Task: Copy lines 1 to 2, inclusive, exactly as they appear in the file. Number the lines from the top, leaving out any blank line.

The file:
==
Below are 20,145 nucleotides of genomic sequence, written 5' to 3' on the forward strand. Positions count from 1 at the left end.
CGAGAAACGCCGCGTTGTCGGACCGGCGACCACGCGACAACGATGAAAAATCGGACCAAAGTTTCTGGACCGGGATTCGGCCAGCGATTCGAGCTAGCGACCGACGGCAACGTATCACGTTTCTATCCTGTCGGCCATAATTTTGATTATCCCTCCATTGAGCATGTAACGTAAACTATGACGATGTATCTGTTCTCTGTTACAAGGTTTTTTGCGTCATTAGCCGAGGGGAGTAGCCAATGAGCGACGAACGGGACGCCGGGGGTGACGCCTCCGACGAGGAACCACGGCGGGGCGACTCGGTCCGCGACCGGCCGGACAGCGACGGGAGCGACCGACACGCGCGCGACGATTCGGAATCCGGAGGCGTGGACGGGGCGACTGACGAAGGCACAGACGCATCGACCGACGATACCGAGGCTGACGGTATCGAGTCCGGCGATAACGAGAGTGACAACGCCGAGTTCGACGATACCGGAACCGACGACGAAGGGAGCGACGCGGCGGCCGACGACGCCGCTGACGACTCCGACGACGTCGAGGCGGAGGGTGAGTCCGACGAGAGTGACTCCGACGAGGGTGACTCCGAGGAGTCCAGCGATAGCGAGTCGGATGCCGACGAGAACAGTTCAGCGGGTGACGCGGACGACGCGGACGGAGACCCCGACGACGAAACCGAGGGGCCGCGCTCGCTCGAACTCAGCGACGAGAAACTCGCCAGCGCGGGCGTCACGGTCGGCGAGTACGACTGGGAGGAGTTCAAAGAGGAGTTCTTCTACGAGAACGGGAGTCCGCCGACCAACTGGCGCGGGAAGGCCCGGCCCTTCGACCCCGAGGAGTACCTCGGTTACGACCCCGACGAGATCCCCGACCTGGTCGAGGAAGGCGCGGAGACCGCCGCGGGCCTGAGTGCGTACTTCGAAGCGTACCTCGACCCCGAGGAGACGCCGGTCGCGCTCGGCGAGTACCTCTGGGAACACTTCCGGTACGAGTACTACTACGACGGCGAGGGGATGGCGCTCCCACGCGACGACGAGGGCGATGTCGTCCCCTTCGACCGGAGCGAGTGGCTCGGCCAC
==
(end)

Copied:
Below are 20,145 nucleotides of genomic sequence, written 5' to 3' on the forward strand. Positions count from 1 at the left end.
CGAGAAACGCCGCGTTGTCGGACCGGCGACCACGCGACAACGATGAAAAATCGGACCAAAGTTTCTGGACCGGGATTCGGCCAGCGATTCGAGCTAGCGACCGACGGCAACGTATCACGTTTCTATCCTGTCGGCCATAATTTTGATTATCCCTCCATTGAGCATGTAACGTAAACTATGACGATGTATCTGTTCTCTGTTACAAGGTTTTTTGCGTCATTAGCCGAGGGGAGTAGCCAATGAGCGACGAACGGGACGCCGGGGGTGACGCCTCCGACGAGGAACCACGGCGGGGCGACTCGGTCCGCGACCGGCCGGACAGCGACGGGAGCGACCGACACGCGCGCGACGATTCGGAATCCGGAGGCGTGGACGGGGCGACTGACGAAGGCACAGACGCATCGACCGACGATACCGAGGCTGACGGTATCGAGTCCGGCGATAACGAGAGTGACAACGCCGAGTTCGACGATACCGGAACCGACGACGAAGGGAGCGACGCGGCGGCCGACGACGCCGCTGACGACTCCGACGACGTCGAGGCGGAGGGTGAGTCCGACGAGAGTGACTCCGACGAGGGTGACTCCGAGGAGTCCAGCGATAGCGAGTCGGATGCCGACGAGAACAGTTCAGCGGGTGACGCGGACGACGCGGACGGAGACCCCGACGACGAAACCGAGGGGCCGCGCTCGCTCGAACTCAGCGACGAGAAACTCGCCAGCGCGGGCGTCACGGTCGGCGAGTACGACTGGGAGGAGTTCAAAGAGGAGTTCTTCTACGAGAACGGGAGTCCGCCGACCAACTGGCGCGGGAAGGCCCGGCCCTTCGACCCCGAGGAGTACCTCGGTTACGACCCCGACGAGATCCCCGACCTGGTCGAGGAAGGCGCGGAGACCGCCGCGGGCCTGAGTGCGTACTTCGAAGCGTACCTCGACCCCGAGGAGACGCCGGTCGCGCTCGGCGAGTACCTCTGGGAACACTTCCGGTACGAGTACTACTACGACGGCGAGGGGATGGCGCTCCCACGCGACGACGAGGGCGATGTCGTCCCCTTCGACCGGAGCGAGTGGCTCGGCCAC